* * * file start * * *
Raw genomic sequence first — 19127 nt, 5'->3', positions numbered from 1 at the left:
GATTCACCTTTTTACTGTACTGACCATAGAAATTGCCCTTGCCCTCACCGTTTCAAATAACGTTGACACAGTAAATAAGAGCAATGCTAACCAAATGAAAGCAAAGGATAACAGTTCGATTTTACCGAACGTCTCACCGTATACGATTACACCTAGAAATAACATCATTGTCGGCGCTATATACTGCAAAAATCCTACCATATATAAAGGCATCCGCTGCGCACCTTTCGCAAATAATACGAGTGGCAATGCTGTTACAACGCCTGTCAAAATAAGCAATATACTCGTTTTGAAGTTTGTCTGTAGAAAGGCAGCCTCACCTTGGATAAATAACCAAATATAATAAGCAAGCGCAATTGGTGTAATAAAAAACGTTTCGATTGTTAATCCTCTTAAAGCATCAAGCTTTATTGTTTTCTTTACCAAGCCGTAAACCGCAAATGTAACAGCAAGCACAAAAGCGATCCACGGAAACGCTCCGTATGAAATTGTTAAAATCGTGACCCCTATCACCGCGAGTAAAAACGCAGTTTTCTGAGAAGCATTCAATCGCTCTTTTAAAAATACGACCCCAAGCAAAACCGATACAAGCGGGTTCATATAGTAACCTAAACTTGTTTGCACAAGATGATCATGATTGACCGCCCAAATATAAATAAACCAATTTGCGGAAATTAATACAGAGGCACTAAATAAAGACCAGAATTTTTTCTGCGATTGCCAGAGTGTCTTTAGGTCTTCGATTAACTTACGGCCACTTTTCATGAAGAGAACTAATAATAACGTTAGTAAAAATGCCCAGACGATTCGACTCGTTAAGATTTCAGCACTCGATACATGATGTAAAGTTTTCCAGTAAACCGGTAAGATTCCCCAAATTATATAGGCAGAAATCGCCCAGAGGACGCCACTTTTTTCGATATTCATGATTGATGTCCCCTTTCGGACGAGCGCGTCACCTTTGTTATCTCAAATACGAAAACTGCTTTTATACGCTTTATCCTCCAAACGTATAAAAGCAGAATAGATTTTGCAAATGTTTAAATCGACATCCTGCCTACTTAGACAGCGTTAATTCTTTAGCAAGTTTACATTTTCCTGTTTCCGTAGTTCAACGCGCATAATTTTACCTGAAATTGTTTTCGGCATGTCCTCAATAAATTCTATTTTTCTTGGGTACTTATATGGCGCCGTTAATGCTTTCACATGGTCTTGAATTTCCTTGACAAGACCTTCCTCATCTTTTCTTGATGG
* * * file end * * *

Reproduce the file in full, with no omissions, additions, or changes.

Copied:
Raw genomic sequence first — 19127 nt, 5'->3', positions numbered from 1 at the left:
GATTCACCTTTTTACTGTACTGACCATAGAAATTGCCCTTGCCCTCACCGTTTCAAATAACGTTGACACAGTAAATAAGAGCAATGCTAACCAAATGAAAGCAAAGGATAACAGTTCGATTTTACCGAACGTCTCACCGTATACGATTACACCTAGAAATAACATCATTGTCGGCGCTATATACTGCAAAAATCCTACCATATATAAAGGCATCCGCTGCGCACCTTTCGCAAATAATACGAGTGGCAATGCTGTTACAACGCCTGTCAAAATAAGCAATATACTCGTTTTGAAGTTTGTCTGTAGAAAGGCAGCCTCACCTTGGATAAATAACCAAATATAATAAGCAAGCGCAATTGGTGTAATAAAAAACGTTTCGATTGTTAATCCTCTTAAAGCATCAAGCTTTATTGTTTTCTTTACCAAGCCGTAAACCGCAAATGTAACAGCAAGCACAAAAGCGATCCACGGAAACGCTCCGTATGAAATTGTTAAAATCGTGACCCCTATCACCGCGAGTAAAAACGCAGTTTTCTGAGAAGCATTCAATCGCTCTTTTAAAAATACGACCCCAAGCAAAACCGATACAAGCGGGTTCATATAGTAACCTAAACTTGTTTGCACAAGATGATCATGATTGACCGCCCAAATATAAATAAACCAATTTGCGGAAATTAATACAGAGGCACTAAATAAAGACCAGAATTTTTTCTGCGATTGCCAGAGTGTCTTTAGGTCTTCGATTAACTTACGGCCACTTTTCATGAAGAGAACTAATAATAACGTTAGTAAAAATGCCCAGACGATTCGACTCGTTAAGATTTCAGCACTCGATACATGATGTAAAGTTTTCCAGTAAACCGGTAAGATTCCCCAAATTATATAGGCAGAAATCGCCCAGAGGACGCCACTTTTTTCGATATTCATGATTGATGTCCCCTTTCGGACGAGCGCGTCACCTTTGTTATCTCAAATACGAAAACTGCTTTTATACGCTTTATCCTCCAAACGTATAAAAGCAGAATAGATTTTGCAAATGTTTAAATCGACATCCTGCCTACTTAGACAGCGTTAATTCTTTAGCAAGTTTACATTTTCCTGTTTCCGTAGTTCAACGCGCATAATTTTACCTGAAATTGTTTTCGGCATGTCCTCAATAAATTCTATTTTTCTTGGGTACTTATATGGCGCCGTTAATGCTTTCACATGGTCTTGAATTTCCTTGACAAGACCTTCCTCATCTTTTCTTGATGG